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Scheduler Domains
Each CPU has a "base" scheduling domain (struct sched_domain). The domain
hierarchy is built from these base domains via the ->parent pointer. ->parent
MUST be NULL terminated, and domain structures should be per-CPU as they are
locklessly updated.
Each scheduling domain spans a number of CPUs (stored in the ->span field).
A domain's span MUST be a superset of it child's span (this restriction could
be relaxed if the need arises), and a base domain for CPU i MUST span at least
i. The top domain for each CPU will generally span all CPUs in the system
although strictly it doesn't have to, but this could lead to a case where some
CPUs will never be given tasks to run unless the CPUs allowed mask is
explicitly set. A sched domain's span means "balance process load among these
Each scheduling domain must have one or more CPU groups (struct sched_group)
which are organised as a circular one way linked list from the ->groups
pointer. The union of cpumasks of these groups MUST be the same as the
domain's span. The group pointed to by the ->groups pointer MUST contain the CPU
to which the domain belongs. Groups may be shared among CPUs as they contain
read only data after they have been set up. The intersection of cpumasks from
any two of these groups may be non empty. If this is the case the SD_OVERLAP
flag is set on the corresponding scheduling domain and its groups may not be
shared between CPUs.
Balancing within a sched domain occurs between groups. That is, each group
is treated as one entity. The load of a group is defined as the sum of the
load of each of its member CPUs, and only when the load of a group becomes
out of balance are tasks moved between groups.
In kernel/sched/core.c, trigger_load_balance() is run periodically on each CPU
through scheduler_tick(). It raises a softirq after the next regularly scheduled
rebalancing event for the current runqueue has arrived. The actual load
balancing workhorse, run_rebalance_domains()->rebalance_domains(), is then run
in softirq context (SCHED_SOFTIRQ).
The latter function takes two arguments: the runqueue of current CPU and whether
the CPU was idle at the time the scheduler_tick() happened and iterates over all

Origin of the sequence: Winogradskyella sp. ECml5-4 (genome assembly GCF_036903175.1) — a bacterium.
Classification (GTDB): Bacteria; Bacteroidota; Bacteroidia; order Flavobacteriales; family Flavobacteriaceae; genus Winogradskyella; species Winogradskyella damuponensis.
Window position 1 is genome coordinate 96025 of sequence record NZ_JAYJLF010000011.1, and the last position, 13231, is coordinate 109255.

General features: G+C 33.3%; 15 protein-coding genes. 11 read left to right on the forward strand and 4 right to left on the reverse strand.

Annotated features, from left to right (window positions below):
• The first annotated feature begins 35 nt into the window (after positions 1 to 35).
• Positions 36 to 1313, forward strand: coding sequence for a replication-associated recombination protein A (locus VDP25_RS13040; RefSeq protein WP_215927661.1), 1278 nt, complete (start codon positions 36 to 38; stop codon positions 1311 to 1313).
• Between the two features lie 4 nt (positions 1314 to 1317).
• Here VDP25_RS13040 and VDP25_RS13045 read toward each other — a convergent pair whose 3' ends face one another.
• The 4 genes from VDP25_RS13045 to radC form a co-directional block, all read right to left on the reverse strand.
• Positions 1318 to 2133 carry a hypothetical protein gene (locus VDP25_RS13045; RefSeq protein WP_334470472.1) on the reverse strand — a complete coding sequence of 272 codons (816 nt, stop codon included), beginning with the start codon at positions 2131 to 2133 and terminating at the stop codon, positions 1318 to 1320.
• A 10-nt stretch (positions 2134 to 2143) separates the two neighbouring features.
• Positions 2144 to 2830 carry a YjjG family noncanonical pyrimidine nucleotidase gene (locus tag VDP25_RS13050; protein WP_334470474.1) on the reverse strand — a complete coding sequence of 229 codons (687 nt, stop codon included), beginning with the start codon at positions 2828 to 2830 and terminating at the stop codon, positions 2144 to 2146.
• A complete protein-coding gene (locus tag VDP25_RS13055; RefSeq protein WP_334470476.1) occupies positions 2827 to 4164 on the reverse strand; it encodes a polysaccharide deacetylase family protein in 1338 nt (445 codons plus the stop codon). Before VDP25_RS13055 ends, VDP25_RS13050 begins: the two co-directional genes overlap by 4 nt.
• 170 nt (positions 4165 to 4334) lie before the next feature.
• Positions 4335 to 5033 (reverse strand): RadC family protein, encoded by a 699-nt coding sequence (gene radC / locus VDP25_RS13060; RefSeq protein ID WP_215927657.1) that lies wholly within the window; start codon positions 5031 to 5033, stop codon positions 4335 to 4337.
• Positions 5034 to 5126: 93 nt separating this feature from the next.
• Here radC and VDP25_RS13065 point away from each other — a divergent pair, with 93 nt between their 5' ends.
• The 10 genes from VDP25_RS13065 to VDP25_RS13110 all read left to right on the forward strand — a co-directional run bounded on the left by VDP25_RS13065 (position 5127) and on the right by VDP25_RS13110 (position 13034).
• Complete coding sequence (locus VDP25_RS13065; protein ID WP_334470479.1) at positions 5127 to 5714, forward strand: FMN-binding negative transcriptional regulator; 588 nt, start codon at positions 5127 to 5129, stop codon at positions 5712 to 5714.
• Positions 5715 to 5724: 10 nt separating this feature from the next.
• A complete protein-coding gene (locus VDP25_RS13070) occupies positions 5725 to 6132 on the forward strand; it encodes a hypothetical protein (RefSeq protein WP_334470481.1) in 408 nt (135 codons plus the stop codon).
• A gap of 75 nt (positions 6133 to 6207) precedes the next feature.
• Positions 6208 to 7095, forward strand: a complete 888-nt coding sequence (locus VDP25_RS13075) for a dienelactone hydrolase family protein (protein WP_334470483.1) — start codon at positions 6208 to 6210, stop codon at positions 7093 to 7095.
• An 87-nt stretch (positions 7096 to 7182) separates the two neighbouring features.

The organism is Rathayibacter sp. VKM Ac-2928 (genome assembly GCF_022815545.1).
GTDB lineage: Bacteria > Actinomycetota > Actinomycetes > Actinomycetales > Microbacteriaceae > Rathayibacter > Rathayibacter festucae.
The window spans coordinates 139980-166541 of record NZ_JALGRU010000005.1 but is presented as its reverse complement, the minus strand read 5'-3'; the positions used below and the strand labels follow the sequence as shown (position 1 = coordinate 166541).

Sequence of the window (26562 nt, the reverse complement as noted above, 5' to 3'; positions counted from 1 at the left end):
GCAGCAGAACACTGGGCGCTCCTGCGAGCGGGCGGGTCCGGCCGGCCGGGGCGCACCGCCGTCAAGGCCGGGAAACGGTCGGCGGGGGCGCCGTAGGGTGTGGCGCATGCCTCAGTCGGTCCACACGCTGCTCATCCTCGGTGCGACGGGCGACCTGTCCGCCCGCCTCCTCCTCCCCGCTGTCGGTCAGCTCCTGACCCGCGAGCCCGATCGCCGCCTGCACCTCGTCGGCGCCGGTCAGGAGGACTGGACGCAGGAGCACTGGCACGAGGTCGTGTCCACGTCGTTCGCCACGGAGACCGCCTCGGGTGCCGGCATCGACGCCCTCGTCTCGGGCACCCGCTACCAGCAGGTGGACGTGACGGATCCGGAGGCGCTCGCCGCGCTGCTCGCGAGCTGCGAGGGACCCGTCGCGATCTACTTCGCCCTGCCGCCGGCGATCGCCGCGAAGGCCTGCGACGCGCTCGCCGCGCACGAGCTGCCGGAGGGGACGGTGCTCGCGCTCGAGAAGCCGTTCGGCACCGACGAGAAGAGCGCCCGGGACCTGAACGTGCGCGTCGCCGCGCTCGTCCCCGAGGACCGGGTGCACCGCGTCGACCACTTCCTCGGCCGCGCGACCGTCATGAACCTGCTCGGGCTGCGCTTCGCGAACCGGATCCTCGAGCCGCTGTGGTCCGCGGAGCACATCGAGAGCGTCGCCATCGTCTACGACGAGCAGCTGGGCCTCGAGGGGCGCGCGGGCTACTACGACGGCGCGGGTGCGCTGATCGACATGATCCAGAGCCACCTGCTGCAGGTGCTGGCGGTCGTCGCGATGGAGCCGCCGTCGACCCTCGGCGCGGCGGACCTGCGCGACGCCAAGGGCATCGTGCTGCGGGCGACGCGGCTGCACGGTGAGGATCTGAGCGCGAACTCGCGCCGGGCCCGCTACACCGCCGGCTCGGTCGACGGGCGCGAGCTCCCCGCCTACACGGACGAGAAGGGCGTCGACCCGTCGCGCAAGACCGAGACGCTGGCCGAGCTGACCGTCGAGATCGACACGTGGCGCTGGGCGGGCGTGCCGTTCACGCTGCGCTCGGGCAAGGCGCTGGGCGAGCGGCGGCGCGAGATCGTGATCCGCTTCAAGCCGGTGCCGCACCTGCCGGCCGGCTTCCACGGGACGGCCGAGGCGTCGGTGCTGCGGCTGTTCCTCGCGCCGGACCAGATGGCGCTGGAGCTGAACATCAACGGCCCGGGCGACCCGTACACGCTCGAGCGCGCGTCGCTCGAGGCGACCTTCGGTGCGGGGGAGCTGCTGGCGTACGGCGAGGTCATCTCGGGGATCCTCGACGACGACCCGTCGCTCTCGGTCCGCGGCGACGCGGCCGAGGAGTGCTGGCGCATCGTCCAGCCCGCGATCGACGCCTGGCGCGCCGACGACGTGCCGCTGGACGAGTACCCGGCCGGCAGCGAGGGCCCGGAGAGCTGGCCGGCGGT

sched domains our CPU is on, starting from its base domain and going up the ->parent
chain. While doing that, it checks to see if the current domain has exhausted its
rebalance interval. If so, it runs load_balance() on that domain. It then checks
the parent sched_domain (if it exists), and the parent of the parent and so
Initially, load_balance() finds the busiest group in the current sched domain.
If it succeeds, it looks for the busiest runqueue of all the CPUs' runqueues in
that group. If it manages to find such a runqueue, it locks both our initial
CPU's runqueue and the newly found busiest one and starts moving tasks from it
to our runqueue. The exact number of tasks amounts to an imbalance previously
computed while iterating over this sched domain's groups.
Implementing sched domains
The "base" domain will "span" the first level of the hierarchy. In the case
of SMT, you'll span all siblings of the physical CPU, with each group being
a single virtual CPU.
In SMP, the parent of the base domain will span all physical CPUs in the
node. Each group being a single physical CPU. Then with NUMA, the parent
of the SMP domain will span the entire machine, with each group having the
cpumask of a node. Or, you could do multi-level NUMA or Opteron, for example,
might have just one domain covering its one NUMA level.
The implementor should read comments in include/linux/sched/sd_flags.h:
SD_* to get an idea of the specifics and what to tune for the SD flags
of a sched_domain.
Architectures may override the generic domain builder and the default SD flags
for a given topology level by creating a sched_domain_topology_level array and
calling set_sched_topology() with this array as the parameter.
The sched-domains debugging infrastructure can be enabled by enabling
CONFIG_SCHED_DEBUG and adding 'sched_verbose' to your cmdline. If you
forgot to tweak your cmdline, you can also flip the
/sys/kernel/debug/sched/verbose knob. This enables an error checking parse of
the sched domains which should catch most possible errors (described above). It
also prints out the domain structure in a visual format.